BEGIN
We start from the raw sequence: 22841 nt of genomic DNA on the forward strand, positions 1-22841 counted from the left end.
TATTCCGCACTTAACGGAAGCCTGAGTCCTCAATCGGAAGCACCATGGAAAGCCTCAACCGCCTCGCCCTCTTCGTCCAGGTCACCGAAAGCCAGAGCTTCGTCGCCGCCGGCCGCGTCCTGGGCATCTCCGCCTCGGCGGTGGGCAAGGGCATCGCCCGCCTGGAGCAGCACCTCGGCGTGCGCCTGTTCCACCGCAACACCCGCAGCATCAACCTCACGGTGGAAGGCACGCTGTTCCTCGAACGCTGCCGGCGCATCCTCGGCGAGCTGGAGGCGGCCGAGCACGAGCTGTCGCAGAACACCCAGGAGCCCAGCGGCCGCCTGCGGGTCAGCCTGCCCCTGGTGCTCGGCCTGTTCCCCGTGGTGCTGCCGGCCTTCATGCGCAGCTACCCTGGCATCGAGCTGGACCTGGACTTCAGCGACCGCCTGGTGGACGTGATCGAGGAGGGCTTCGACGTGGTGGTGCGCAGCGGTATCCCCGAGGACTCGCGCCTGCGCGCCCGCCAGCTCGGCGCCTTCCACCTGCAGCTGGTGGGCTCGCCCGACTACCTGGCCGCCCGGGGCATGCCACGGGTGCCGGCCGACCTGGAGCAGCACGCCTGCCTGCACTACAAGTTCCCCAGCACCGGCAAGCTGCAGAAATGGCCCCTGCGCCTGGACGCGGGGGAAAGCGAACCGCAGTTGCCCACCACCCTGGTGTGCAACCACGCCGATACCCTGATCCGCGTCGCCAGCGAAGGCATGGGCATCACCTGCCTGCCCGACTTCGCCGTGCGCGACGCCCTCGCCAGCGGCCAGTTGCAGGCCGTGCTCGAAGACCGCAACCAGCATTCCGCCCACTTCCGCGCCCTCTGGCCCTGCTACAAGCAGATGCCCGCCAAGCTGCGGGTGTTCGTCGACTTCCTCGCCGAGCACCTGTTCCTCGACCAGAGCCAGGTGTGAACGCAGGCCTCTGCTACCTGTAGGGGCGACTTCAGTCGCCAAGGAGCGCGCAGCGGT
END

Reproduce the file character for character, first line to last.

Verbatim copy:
We start from the raw sequence: 22841 nt of genomic DNA on the forward strand, positions 1-22841 counted from the left end.
TATTCCGCACTTAACGGAAGCCTGAGTCCTCAATCGGAAGCACCATGGAAAGCCTCAACCGCCTCGCCCTCTTCGTCCAGGTCACCGAAAGCCAGAGCTTCGTCGCCGCCGGCCGCGTCCTGGGCATCTCCGCCTCGGCGGTGGGCAAGGGCATCGCCCGCCTGGAGCAGCACCTCGGCGTGCGCCTGTTCCACCGCAACACCCGCAGCATCAACCTCACGGTGGAAGGCACGCTGTTCCTCGAACGCTGCCGGCGCATCCTCGGCGAGCTGGAGGCGGCCGAGCACGAGCTGTCGCAGAACACCCAGGAGCCCAGCGGCCGCCTGCGGGTCAGCCTGCCCCTGGTGCTCGGCCTGTTCCCCGTGGTGCTGCCGGCCTTCATGCGCAGCTACCCTGGCATCGAGCTGGACCTGGACTTCAGCGACCGCCTGGTGGACGTGATCGAGGAGGGCTTCGACGTGGTGGTGCGCAGCGGTATCCCCGAGGACTCGCGCCTGCGCGCCCGCCAGCTCGGCGCCTTCCACCTGCAGCTGGTGGGCTCGCCCGACTACCTGGCCGCCCGGGGCATGCCACGGGTGCCGGCCGACCTGGAGCAGCACGCCTGCCTGCACTACAAGTTCCCCAGCACCGGCAAGCTGCAGAAATGGCCCCTGCGCCTGGACGCGGGGGAAAGCGAACCGCAGTTGCCCACCACCCTGGTGTGCAACCACGCCGATACCCTGATCCGCGTCGCCAGCGAAGGCATGGGCATCACCTGCCTGCCCGACTTCGCCGTGCGCGACGCCCTCGCCAGCGGCCAGTTGCAGGCCGTGCTCGAAGACCGCAACCAGCATTCCGCCCACTTCCGCGCCCTCTGGCCCTGCTACAAGCAGATGCCCGCCAAGCTGCGGGTGTTCGTCGACTTCCTCGCCGAGCACCTGTTCCTCGACCAGAGCCAGGTGTGAACGCAGGCCTCTGCTACCTGTAGGGGCGACTTCAGTCGCCAAGGAGCGCGCAGCGGT